One thread, intertwining with Amy’s interactions with a charming ISIS dude named Bilel, involves a young English woman who went ISIS and wound up stoned to death. A memorial video shows the girl playing, on acoustic guitar, a version of Radiohead’s “Creep.” Some minutes later, navigating between her new terrorist friend and a bossy editor and more, Amy cries out, “I don’t belong here.” Get it?
While it’s difficult, obviously, to bring nuance to a topic so immediately repellent as ISIS terrorists brainwashing Western women and turning them into sex slaves, the filmmakers seem only interested in propagating and amplifying stereotypes. And not only about terrorists. The handsome Shazad Latif , as Bilel, is styled to be a snack to Western eyes, what with his luxuriant hair and aviator sunglasses. He’s bluff and pushy and a bit of a bore, starting in on Amy/Melody to get down to Syria right away. “You’ll never want to leave,” he says, showing himself standing near a swimming pool in one exchange.
Far more egregious is the portrayal of Amy and how she gets to “know” Bilel in the first place. She seems to be the world’s most unprepared investigative journalist, concocting her Islam-convert persona out of whole cloth, so to speak. She’s barely learned how to put on a burqa when Bilel makes his first avid call. She also keeps her pet dog around the apartment—I know, where else is she gonna keep him, but hear me out, Islamic terrorists in particular have a thing about dogs, so if one shows up in your screen, it’s a bit of a giveaway regarding your credibility.
Amy’s also bigoted—she doesn’t trust a tech-savvy colleague because he’s of Arabic descent. And she’s inept personally as well as professionally; we soon learn one reason she’s so desperate to get this story off the ground is that she’s £1,990 behind in rent. And never mind her topsy-turvy relationship with her bourgeois boyfriend.
One signal characteristic of this film is that the director makes sure there’s a whole lot of all apps and screens and tabs and desktop icons, and that they pop up really fast and sometimes only stay up long enough for you to blink—it’s a harried world in cyberspace, baby. Amy's lack of ability in navigating all of this technology constitutes a sexist cliché par excellence, a variant on the old “can you believe women drivers?” trope.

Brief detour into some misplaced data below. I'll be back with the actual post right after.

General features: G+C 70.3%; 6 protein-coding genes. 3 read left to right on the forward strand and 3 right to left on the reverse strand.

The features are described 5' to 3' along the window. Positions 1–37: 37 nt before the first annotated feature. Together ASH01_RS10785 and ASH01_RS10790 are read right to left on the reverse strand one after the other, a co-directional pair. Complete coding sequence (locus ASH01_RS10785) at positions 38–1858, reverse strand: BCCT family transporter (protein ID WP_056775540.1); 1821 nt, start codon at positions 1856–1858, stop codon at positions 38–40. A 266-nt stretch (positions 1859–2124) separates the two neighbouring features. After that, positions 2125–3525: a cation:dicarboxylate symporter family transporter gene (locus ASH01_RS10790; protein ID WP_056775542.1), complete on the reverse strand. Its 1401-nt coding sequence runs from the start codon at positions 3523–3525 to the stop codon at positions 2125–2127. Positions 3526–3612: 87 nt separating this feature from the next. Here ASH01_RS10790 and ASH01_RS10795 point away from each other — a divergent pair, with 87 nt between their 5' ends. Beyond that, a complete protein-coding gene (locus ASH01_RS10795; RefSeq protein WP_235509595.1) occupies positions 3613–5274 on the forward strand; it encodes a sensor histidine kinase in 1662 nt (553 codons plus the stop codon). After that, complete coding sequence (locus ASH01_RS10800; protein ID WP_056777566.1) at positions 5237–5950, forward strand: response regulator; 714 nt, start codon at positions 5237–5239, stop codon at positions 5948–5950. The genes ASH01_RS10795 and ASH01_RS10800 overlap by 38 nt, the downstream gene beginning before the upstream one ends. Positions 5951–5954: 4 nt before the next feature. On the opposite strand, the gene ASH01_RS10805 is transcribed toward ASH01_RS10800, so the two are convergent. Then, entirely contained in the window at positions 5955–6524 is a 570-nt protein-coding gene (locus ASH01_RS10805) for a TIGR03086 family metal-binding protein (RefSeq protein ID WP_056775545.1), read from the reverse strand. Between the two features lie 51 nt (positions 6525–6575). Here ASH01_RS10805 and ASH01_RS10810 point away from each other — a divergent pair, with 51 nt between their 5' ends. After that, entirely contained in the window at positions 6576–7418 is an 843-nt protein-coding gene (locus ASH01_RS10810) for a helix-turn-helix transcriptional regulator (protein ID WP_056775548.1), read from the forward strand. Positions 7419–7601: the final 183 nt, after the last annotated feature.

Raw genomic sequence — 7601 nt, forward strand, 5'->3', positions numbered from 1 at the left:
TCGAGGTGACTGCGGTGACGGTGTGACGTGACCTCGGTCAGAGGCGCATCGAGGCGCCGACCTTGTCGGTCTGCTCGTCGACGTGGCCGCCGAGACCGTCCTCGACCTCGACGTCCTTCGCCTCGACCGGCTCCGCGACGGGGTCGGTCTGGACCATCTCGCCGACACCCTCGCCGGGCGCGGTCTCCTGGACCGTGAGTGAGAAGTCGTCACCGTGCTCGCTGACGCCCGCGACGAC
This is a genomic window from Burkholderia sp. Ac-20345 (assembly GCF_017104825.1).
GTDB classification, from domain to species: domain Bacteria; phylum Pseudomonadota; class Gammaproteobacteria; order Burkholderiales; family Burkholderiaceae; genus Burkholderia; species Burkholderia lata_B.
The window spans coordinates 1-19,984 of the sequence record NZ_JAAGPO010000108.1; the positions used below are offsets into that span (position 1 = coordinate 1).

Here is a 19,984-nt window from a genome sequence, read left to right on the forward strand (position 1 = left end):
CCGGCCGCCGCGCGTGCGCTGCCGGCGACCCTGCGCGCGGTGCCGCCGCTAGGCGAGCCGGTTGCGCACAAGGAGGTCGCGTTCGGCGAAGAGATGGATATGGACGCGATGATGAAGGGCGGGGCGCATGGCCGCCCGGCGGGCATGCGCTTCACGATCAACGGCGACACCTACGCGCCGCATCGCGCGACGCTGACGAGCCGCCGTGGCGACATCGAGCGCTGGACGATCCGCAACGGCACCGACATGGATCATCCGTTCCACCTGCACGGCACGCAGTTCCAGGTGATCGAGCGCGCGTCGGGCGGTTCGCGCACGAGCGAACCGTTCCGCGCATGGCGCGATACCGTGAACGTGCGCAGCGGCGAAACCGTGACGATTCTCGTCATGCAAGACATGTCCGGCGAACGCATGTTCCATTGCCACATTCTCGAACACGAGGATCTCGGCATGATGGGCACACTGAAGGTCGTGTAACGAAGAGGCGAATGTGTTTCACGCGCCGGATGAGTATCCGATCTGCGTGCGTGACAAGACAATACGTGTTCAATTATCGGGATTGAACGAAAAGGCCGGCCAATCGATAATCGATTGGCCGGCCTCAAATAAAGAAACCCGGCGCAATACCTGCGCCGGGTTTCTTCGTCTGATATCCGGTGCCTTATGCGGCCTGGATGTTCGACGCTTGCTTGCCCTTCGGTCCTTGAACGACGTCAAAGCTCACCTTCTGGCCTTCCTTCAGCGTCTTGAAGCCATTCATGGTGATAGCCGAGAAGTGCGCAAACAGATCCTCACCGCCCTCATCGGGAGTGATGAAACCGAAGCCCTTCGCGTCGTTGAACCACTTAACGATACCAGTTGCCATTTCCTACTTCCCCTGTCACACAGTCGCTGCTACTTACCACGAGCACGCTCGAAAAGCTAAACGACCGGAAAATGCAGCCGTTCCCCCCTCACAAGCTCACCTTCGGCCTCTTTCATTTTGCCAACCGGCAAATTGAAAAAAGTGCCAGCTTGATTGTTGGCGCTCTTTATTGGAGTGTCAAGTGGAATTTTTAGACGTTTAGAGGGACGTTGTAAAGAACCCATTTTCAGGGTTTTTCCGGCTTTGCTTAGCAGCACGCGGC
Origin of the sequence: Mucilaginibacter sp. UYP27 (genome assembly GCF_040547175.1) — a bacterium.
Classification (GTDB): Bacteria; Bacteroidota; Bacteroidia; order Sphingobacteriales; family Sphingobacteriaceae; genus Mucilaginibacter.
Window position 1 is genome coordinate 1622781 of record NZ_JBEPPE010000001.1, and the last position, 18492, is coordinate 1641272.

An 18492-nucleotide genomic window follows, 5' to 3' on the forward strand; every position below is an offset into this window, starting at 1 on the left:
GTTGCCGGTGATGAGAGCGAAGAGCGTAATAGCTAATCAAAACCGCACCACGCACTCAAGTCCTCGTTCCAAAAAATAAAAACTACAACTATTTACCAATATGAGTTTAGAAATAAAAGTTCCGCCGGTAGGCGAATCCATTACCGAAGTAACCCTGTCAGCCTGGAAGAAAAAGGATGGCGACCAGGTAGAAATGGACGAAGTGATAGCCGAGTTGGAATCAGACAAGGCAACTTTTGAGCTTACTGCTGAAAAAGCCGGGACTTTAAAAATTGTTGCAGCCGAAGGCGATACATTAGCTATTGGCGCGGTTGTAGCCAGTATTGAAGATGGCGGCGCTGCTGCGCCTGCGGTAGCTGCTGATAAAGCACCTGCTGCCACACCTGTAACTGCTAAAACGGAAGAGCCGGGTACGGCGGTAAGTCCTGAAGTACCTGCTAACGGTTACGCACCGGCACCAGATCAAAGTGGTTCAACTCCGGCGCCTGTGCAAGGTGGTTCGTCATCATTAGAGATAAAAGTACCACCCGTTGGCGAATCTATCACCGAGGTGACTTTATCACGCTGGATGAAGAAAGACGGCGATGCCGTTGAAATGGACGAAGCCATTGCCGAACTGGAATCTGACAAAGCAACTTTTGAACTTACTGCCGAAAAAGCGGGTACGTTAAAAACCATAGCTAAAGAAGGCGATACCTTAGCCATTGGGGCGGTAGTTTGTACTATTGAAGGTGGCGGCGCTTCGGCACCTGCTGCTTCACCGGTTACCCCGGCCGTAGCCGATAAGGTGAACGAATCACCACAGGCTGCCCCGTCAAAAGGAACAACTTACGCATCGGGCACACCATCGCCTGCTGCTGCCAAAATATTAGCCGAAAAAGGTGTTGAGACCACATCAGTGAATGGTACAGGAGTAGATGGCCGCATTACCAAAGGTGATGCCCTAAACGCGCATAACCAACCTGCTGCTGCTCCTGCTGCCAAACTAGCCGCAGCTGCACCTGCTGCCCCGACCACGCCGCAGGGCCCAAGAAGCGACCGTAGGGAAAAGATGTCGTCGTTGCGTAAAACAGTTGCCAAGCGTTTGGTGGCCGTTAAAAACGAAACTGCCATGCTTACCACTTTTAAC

The movie is loosely based on a book by the French journalist Anna Érelle called In The Skin of a Jihadist . Like Amy in this movie, Érelle herself posed as an Islam convert looking for opportunities in ISIS, and like Amy, she used the screen name “Melody Nelson” as an alias. Love that Gainsbourg. One hopes Érelle did not commit all the gaffes that Amy does here.
Now playing in theaters.
Glenn Kenny was the chief film critic of Premiere magazine for almost half of its existence. He has written for a host of other publications and resides in Brooklyn. Read his answers to our Movie Love Questionnaire here .
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Valene Kane as Amy Whittaker
Shazad Latif as Abu Bilel Al-Britani
Christine Adams as Vick
Amir Rahimzadeh as Lou
Morgan Watkins as Matthew
- Timur Bekmambetov
Writer (based on the novel "In the skin of a Jihadist")
- Anna Érelle
- Olga Kharina
- Britt Poulton
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Summary An undercover British journalist attempts to bait and expose a terrorist recruiter through social media, while trying not to be sucked in by her recruiter and lured into becoming a militant extremist herself.
Directed By : Timur Bekmambetov
Written By : Britt Poulton, Olga Kharina, Anna Érelle, Timur Bekmambetov